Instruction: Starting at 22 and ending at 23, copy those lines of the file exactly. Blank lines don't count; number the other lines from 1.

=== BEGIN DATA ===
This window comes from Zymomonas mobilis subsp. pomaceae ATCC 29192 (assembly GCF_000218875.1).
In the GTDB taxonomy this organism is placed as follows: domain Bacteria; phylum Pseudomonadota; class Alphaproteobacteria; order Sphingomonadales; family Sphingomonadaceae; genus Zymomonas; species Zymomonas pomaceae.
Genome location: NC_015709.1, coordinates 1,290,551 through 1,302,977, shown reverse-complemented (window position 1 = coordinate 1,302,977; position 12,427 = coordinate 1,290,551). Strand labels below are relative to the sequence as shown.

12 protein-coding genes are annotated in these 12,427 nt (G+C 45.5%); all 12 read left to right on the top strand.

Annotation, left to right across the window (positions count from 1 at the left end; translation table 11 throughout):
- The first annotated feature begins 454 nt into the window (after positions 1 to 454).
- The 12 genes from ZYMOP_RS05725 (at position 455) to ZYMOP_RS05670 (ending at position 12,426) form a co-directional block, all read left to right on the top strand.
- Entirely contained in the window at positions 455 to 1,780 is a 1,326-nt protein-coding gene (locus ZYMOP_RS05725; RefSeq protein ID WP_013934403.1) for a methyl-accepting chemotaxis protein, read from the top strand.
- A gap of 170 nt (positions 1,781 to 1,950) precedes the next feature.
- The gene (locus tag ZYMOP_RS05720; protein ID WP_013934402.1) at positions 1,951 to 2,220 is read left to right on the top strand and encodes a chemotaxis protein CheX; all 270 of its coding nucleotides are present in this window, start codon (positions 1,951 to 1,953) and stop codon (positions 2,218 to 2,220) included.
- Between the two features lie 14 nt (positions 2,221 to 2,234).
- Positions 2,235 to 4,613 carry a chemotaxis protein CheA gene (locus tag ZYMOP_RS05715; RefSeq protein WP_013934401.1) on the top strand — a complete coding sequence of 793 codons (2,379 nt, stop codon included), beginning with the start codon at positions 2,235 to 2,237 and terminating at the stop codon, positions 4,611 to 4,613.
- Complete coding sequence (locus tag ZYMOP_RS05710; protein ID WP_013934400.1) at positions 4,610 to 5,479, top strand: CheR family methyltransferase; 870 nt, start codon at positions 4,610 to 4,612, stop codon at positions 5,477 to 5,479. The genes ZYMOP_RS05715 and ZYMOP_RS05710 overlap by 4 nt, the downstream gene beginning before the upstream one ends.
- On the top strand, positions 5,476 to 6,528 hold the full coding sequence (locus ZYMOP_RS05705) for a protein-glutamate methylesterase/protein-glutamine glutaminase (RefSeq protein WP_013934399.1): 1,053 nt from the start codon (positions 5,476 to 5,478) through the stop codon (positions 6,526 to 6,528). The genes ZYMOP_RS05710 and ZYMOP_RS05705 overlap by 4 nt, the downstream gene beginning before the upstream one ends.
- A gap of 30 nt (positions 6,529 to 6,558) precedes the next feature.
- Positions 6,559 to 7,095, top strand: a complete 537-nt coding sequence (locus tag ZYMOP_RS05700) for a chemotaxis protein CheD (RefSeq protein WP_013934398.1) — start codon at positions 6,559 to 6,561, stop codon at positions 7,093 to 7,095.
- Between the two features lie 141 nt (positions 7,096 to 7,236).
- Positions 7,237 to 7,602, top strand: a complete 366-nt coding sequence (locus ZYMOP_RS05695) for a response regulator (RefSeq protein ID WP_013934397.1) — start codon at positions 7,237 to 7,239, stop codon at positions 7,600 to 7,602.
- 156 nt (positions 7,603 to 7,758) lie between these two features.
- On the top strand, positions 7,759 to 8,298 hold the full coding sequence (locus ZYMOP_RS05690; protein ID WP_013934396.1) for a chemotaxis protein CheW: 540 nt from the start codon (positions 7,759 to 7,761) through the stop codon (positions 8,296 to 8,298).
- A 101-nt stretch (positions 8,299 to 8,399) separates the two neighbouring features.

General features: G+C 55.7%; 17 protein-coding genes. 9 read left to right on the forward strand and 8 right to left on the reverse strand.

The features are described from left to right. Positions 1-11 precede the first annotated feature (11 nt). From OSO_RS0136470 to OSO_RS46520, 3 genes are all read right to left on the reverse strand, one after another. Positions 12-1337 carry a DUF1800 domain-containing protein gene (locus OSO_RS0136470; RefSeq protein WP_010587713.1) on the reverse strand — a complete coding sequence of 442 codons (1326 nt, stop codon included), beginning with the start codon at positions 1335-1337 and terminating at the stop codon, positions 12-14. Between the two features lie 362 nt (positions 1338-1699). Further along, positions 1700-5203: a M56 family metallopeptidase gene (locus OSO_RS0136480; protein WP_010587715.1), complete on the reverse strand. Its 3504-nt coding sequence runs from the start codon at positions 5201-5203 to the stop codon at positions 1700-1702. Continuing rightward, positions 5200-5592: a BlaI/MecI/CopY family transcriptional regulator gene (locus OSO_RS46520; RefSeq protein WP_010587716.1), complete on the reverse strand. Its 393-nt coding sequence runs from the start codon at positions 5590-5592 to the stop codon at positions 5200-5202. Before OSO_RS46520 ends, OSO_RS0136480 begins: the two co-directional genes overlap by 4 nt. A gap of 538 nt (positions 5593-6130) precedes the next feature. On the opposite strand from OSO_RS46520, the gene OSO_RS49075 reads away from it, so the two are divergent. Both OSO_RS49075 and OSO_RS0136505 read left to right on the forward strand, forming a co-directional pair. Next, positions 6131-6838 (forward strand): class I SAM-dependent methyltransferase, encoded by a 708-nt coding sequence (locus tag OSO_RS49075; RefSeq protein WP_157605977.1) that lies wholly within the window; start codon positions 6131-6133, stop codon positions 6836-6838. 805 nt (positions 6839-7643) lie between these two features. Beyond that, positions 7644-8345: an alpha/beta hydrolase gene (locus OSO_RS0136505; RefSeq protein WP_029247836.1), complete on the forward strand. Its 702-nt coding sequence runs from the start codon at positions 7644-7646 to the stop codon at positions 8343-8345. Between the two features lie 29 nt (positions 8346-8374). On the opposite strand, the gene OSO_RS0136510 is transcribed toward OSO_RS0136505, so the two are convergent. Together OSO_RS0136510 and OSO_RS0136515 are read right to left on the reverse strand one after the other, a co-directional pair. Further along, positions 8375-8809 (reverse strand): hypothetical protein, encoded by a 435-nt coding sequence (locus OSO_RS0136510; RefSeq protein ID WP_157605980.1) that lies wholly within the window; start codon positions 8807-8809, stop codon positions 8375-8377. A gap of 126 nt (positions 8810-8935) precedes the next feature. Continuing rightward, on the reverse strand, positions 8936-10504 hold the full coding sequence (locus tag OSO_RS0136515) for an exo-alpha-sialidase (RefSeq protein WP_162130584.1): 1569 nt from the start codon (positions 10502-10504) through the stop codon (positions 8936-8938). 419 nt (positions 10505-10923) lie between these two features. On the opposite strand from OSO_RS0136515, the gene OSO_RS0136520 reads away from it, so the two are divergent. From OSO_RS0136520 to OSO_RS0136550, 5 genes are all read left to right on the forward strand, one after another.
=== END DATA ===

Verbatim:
General features: G+C 55.7%; 17 protein-coding genes. 9 read left to right on the forward strand and 8 right to left on the reverse strand.

The features are described from left to right. Positions 1-11 precede the first annotated feature (11 nt). From OSO_RS0136470 to OSO_RS46520, 3 genes are all read right to left on the reverse strand, one after another. Positions 12-1337 carry a DUF1800 domain-containing protein gene (locus OSO_RS0136470; RefSeq protein WP_010587713.1) on the reverse strand — a complete coding sequence of 442 codons (1326 nt, stop codon included), beginning with the start codon at positions 1335-1337 and terminating at the stop codon, positions 12-14. Between the two features lie 362 nt (positions 1338-1699). Further along, positions 1700-5203: a M56 family metallopeptidase gene (locus OSO_RS0136480; protein WP_010587715.1), complete on the reverse strand. Its 3504-nt coding sequence runs from the start codon at positions 5201-5203 to the stop codon at positions 1700-1702. Continuing rightward, positions 5200-5592: a BlaI/MecI/CopY family transcriptional regulator gene (locus OSO_RS46520; RefSeq protein WP_010587716.1), complete on the reverse strand. Its 393-nt coding sequence runs from the start codon at positions 5590-5592 to the stop codon at positions 5200-5202. Before OSO_RS46520 ends, OSO_RS0136480 begins: the two co-directional genes overlap by 4 nt. A gap of 538 nt (positions 5593-6130) precedes the next feature. On the opposite strand from OSO_RS46520, the gene OSO_RS49075 reads away from it, so the two are divergent. Both OSO_RS49075 and OSO_RS0136505 read left to right on the forward strand, forming a co-directional pair. Next, positions 6131-6838 (forward strand): class I SAM-dependent methyltransferase, encoded by a 708-nt coding sequence (locus tag OSO_RS49075; RefSeq protein WP_157605977.1) that lies wholly within the window; start codon positions 6131-6133, stop codon positions 6836-6838. 805 nt (positions 6839-7643) lie between these two features. Beyond that, positions 7644-8345: an alpha/beta hydrolase gene (locus OSO_RS0136505; RefSeq protein WP_029247836.1), complete on the forward strand. Its 702-nt coding sequence runs from the start codon at positions 7644-7646 to the stop codon at positions 8343-8345. Between the two features lie 29 nt (positions 8346-8374). On the opposite strand, the gene OSO_RS0136510 is transcribed toward OSO_RS0136505, so the two are convergent. Together OSO_RS0136510 and OSO_RS0136515 are read right to left on the reverse strand one after the other, a co-directional pair. Further along, positions 8375-8809 (reverse strand): hypothetical protein, encoded by a 435-nt coding sequence (locus OSO_RS0136510; RefSeq protein ID WP_157605980.1) that lies wholly within the window; start codon positions 8807-8809, stop codon positions 8375-8377. A gap of 126 nt (positions 8810-8935) precedes the next feature. Continuing rightward, on the reverse strand, positions 8936-10504 hold the full coding sequence (locus tag OSO_RS0136515) for an exo-alpha-sialidase (RefSeq protein WP_162130584.1): 1569 nt from the start codon (positions 10502-10504) through the stop codon (positions 8936-8938). 419 nt (positions 10505-10923) lie between these two features. On the opposite strand from OSO_RS0136515, the gene OSO_RS0136520 reads away from it, so the two are divergent. From OSO_RS0136520 to OSO_RS0136550, 5 genes are all read left to right on the forward strand, one after another.